Sat, Jul

Animal Shelter Volunteers Win First Round In Fight For First Amendment Rights


INDIVIDUAL RIGHTS - Animal shelter volunteers have been suspended and/or terminated for speaking to the press about poor conditions at City animal shelters. 

Press reports about conditions at the shelters, based on interviews with shelter volunteers including in the Los Angeles Times, have resulted in City Council actions to improve conditions at the animal shelters and promises to carry out reforms.  Nevertheless, the Los Angeles Animal Services Department (LAAS) has terminated some of the whistleblower volunteers who brought about these improvements in conditions for the animals.  Volunteers’ ability to expose conditions at the animal shelters is essential to improving conditions for the animals. 

The Animal Services Volunteers Association (ASVA) was recently formed to protect the Constitutional rights of volunteers at City animal shelters to speak to the press about conditions at the shelters without retaliation or fear of retaliation.  Its members are current and terminated volunteers at City animal shelters; the Association is not controlled by or affiliated with LAAS.  

The Association’s attorney, James A. Frieden, sent a Cease and Desist Letter to LAAS and City officials on October 11, 2022, citing violations of volunteers’ constitutionally protected free speech rights; the letter can be seen here.  The Los Angeles City Attorney’s Office responded on October 28, which can be seen here.  

The City Attorney’s Office, on behalf of LAAS, promised to revise its volunteer agreement and related materials to make clear that volunteers are not prohibited from speaking to the press or posting on social media regarding conditions at the City shelters, as long as they do so as private individuals.  (I wrote this article as a private individual, not on behalf of the Animal Services Department.) 

In its response to the Cease and Desist Letter, the City Attorney’s Office (of course) denied that LAAS has been violating the Constitutional rights of volunteers by making them sign a waiver of their right to talk to the media, and denied that it has retaliated against volunteers for doing so.  However, the letter stated: 

“The Department’s requirement that a volunteer must receive authorization before speaking to the media and direct all media inquiries to appropriate Department staff applies to situations where the volunteer is speaking or purporting to speak in an official capacity on behalf of the City/Department.  This requirement is not a waiver of any constitutional rights – it does not prohibit a volunteer from speaking to the media or using social media as a private individual . . .”  [emphasis added]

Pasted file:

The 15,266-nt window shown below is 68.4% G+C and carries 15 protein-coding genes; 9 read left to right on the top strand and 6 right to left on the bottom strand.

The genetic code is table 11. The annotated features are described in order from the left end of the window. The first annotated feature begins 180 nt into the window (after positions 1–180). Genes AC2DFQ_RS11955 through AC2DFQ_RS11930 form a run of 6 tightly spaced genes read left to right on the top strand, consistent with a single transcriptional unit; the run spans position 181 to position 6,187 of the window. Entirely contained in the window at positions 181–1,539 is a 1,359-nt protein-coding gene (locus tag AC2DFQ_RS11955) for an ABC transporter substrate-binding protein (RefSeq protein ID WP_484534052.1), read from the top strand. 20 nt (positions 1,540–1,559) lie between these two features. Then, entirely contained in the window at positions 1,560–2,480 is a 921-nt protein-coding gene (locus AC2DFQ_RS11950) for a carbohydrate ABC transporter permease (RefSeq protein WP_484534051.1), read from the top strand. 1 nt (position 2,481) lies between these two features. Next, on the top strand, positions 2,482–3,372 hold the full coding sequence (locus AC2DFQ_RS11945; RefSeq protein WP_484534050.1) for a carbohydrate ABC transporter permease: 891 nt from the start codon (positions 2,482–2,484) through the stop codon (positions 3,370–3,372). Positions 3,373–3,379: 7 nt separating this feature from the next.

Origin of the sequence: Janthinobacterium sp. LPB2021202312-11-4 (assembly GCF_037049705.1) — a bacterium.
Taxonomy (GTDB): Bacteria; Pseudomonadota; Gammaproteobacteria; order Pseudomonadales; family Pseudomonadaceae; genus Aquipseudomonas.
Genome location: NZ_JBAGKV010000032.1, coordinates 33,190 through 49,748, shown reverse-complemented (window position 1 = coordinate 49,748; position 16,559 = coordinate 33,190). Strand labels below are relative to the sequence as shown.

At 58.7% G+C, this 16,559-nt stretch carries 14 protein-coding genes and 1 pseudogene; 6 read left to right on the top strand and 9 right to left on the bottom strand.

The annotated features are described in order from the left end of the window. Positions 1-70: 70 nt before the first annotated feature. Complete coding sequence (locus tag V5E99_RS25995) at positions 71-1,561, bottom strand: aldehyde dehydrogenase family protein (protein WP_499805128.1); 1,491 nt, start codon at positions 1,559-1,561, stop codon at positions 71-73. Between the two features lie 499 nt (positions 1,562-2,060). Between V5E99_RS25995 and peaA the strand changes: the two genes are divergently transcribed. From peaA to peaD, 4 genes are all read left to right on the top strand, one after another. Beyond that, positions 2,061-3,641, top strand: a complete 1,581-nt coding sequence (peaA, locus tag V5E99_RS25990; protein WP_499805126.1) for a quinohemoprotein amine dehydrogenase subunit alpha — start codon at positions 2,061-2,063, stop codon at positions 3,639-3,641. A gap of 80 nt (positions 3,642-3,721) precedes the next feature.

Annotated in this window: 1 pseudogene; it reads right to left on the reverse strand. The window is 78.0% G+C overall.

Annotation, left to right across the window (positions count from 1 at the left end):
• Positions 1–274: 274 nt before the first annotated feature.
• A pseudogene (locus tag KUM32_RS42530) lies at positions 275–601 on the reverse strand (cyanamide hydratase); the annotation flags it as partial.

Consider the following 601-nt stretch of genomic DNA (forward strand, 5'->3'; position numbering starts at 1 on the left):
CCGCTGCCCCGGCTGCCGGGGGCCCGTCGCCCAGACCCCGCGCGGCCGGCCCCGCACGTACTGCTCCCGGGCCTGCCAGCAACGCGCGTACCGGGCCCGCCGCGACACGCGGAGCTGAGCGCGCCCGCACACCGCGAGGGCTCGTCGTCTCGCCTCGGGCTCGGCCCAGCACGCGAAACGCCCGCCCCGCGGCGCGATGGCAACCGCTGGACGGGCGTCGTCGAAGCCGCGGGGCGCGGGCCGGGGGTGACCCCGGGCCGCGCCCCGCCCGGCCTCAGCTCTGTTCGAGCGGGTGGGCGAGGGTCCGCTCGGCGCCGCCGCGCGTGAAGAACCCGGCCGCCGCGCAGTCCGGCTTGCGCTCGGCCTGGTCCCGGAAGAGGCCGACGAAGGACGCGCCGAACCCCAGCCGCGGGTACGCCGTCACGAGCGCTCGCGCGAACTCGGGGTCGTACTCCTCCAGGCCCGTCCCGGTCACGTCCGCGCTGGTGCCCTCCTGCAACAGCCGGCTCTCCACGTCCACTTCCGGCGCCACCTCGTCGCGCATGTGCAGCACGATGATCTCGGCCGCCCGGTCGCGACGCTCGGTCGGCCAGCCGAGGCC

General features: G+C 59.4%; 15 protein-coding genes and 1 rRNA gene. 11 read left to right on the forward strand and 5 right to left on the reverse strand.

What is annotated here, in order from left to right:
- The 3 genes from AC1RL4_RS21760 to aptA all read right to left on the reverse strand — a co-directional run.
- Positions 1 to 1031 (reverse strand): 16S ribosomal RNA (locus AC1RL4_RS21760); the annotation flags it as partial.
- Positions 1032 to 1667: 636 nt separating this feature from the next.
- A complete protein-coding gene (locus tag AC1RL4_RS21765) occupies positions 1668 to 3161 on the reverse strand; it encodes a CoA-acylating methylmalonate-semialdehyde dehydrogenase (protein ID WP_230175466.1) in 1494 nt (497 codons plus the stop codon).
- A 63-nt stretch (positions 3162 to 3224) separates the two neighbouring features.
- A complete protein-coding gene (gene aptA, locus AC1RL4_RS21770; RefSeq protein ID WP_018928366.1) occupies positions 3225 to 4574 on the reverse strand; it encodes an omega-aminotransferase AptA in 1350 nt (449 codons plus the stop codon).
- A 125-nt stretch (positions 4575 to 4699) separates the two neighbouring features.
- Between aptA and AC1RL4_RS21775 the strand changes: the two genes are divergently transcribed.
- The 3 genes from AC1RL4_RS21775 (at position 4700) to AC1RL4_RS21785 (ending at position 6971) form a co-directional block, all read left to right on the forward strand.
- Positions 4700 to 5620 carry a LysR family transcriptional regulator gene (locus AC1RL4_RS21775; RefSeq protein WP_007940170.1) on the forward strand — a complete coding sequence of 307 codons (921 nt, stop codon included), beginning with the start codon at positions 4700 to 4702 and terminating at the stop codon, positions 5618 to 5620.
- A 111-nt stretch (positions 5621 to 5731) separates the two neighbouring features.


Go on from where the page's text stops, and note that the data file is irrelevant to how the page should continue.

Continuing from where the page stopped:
The City also tacitly admitted that its current rule, which appears to be a blanket prohibition on volunteers speaking to the press, is unconstitutional: 

“[T]he Department is revising portions of its volunteer agreement and related materials to specify that volunteers must receive authorization [only] before interacting with the media when doing so on behalf of the City/Department or when giving that impression. The revised materials will suggest that when speaking in their private capacity, a volunteer should avoid any appearance that they are doing so on behalf of the City/Department. The Department is already in the process of revising and updating its volunteer agreement and related materials and expects to complete this process within a few weeks. In addition, the Department will be sending a communication to its volunteers explaining the above. These revisions and clarifications should resolve any misunderstanding that a volunteer is somehow prohibited from speaking as a private citizen.” [emphasis added] 

ASVA attorney James A. Frieden stated that he will monitor the City’s compliance with these promises, to make sure the Constitutional rights of volunteers are protected. 

The letter from the City Attorney’s Office does not say that the Department of Animal Services will reinstate the volunteers who were terminated in violation of their First Amendment rights.  Instead, it reiterated some of the pretexts that were used to terminate volunteers after they spoke to the press or posted on social media.  Mr. Frieden stated that ASVA will be working to have those volunteers reinstated.  ASVA issued a statement about its partial victory in this matter which stated: “It is great that LAAS is recognizing the Constitutional rights of volunteers.  We look forward to working cooperatively with LAAS in the future for the benefit of the animals in the City’s shelters. … It’s for the Animals!” 


(Jeffrey Mausner (www.mausnerlaw.com/ ) is on the Executive Committee of the Valley Alliance of Neighborhood Councils (VANC) where he serves as the Liaison to the Los Angeles Animal Services Department; he is 2nd Vice President of the Tarzana Neighborhood Council and Chair of its Animal Welfare Committee, and a Volunteer at the West Valley Animal Shelter.  He was previously a Neighborhood Council Budget Advocate and is now a Budget Representative. He is a retired attorney and law school professor and was formerly a Federal Prosecutor for the U.S. Justice Department, where he received numerous awards from the Attorney General of the U.S.  Jeff is a Featured Writer for CityWatch.  This article is written in his private individual capacity, not on behalf of the Animal Services Department or any of the entities mentioned above.)